Pune, Dec 20 Stating that India was going through a huge transformation, Union Minister Prakash Javadekar today urged students to be "agents of change" and take part in the country's growth story by adopting various digital modes of payments. "I appeal students to be a part of the transformation of India and be a part of transformation from cash society to cashless society," Javadekar said.
"As a part of the digital literacy campaign, we have launched Vitta Saksharata Abhiyan (VISAKA) throughout the country and receiving tremendous response from the students. I exhort students to register themselves as volunteer and be a part of change," the Union HRD Minister said. He was addressing over 7,000 students from various colleges at the SP College ground in the city.
In the wake of demonetisation, the HRD Ministry has launched a month-long campaign from 12 December to spread awareness about digital transactions among university students and teachers across the country. He said there are several modes of digital payments available in the country, however, technology alone cannot bring about the change.
"All the revolutions in the world took place because of youth power and being agents of change, you can bring the digital revolution in the country. "So make a resolve to become a part of transformation process of India and move from cash society to less-cash society and also make promise to educate at least 10 families around you to adopt the digital payments," he said.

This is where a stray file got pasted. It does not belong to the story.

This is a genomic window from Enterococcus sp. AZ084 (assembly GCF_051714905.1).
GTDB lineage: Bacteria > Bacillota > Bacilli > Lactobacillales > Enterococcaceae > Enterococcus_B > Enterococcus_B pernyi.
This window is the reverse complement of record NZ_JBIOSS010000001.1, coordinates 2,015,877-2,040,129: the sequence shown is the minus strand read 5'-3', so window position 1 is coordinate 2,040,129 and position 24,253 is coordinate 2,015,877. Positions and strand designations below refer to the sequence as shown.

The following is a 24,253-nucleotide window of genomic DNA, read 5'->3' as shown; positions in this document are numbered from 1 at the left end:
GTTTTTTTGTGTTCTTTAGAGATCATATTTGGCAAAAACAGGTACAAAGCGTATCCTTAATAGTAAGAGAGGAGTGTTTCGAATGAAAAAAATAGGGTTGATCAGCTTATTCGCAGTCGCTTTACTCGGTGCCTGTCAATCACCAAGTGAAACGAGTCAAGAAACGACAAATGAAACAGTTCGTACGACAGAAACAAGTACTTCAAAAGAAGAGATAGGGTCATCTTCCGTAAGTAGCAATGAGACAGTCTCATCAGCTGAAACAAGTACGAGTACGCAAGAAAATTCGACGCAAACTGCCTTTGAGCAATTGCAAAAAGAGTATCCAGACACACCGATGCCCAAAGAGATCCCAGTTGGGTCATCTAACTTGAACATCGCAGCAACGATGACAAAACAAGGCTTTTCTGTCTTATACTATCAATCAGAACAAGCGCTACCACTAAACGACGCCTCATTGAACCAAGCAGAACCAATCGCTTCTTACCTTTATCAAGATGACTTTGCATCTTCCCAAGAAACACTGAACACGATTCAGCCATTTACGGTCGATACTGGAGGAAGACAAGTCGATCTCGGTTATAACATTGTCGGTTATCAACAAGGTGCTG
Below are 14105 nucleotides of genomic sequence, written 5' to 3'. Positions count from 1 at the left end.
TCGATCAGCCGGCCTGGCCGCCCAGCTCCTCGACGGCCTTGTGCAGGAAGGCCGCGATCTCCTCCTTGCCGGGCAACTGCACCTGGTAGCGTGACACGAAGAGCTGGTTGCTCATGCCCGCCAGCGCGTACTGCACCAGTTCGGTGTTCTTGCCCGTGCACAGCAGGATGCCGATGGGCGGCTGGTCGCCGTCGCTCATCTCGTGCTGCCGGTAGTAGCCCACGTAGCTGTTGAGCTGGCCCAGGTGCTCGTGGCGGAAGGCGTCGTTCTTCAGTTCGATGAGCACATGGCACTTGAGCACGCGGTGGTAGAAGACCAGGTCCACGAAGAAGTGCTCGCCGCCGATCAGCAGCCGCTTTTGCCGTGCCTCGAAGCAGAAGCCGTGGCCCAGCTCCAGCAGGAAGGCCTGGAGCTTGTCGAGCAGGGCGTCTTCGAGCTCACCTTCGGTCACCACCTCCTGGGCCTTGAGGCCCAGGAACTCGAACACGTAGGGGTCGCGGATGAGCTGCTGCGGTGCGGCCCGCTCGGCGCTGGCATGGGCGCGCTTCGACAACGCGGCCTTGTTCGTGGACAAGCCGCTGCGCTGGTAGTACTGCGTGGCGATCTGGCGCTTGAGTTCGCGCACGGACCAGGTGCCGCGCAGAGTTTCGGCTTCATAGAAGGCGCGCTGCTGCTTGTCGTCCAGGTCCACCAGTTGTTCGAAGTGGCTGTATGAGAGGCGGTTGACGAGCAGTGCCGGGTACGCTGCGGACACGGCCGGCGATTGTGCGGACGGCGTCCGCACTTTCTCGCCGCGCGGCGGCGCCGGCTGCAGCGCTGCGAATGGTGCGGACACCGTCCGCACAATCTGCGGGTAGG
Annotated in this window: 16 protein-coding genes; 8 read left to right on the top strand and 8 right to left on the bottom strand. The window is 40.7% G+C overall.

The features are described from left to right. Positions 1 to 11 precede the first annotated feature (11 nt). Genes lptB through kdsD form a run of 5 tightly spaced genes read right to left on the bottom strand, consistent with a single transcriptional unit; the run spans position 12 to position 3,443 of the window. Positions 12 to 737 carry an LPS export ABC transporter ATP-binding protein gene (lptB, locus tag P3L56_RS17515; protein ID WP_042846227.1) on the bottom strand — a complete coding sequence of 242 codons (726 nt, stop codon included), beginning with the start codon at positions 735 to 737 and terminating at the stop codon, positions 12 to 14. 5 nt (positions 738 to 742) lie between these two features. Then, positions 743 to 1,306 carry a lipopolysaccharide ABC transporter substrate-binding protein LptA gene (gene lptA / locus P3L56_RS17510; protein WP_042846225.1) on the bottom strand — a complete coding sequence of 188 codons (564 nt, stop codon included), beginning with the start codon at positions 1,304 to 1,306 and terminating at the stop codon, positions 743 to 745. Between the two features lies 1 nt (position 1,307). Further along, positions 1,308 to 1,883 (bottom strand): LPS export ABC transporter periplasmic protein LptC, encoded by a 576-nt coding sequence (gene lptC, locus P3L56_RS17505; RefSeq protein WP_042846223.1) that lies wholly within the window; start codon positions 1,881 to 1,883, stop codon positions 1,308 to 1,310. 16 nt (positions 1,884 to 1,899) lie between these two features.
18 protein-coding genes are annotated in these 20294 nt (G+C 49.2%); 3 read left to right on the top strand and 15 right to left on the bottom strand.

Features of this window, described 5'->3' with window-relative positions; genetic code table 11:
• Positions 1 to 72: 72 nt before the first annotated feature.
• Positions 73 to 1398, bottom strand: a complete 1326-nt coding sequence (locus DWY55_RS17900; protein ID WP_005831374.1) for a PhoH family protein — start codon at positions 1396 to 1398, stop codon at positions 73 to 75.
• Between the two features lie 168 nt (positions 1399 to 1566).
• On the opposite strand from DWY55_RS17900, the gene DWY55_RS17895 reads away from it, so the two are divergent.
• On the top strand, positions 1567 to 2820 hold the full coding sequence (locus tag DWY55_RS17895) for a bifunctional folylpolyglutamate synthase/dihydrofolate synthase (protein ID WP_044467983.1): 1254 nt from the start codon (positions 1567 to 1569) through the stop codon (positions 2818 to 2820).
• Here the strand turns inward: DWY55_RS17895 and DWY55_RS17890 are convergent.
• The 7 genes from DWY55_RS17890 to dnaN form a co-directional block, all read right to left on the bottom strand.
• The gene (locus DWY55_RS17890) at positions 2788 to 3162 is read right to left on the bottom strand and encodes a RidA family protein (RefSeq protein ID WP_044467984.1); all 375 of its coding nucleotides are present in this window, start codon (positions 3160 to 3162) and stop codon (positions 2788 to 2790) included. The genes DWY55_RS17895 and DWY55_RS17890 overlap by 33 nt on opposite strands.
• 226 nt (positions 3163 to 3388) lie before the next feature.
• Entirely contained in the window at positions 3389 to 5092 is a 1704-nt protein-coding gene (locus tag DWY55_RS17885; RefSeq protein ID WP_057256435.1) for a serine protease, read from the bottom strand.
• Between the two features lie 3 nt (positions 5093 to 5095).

With the help of bank employees, the minister gave presentations on various modes of digital payment options. He said in the developed countries, on an average cash is four per cent of the GDP, while in India it is 12 per cent, which is maximum. "Through this move, we aim to go to at least eight per cent in the coming years and with the power of youth, it is quite possible," he said.
He said that the ministry has directed universities and colleges to give certificates to the students, who are registering themselves as volunteers for this campaign. He said a lot of people, including paanwalas, vendors, vegetable sellers are using e-payment options. "After petrol pumps stopped taking old currency notes from December, the e-payments or digital payments have jumped from 20 per cent to 70 per cent and this is the huge change," he said.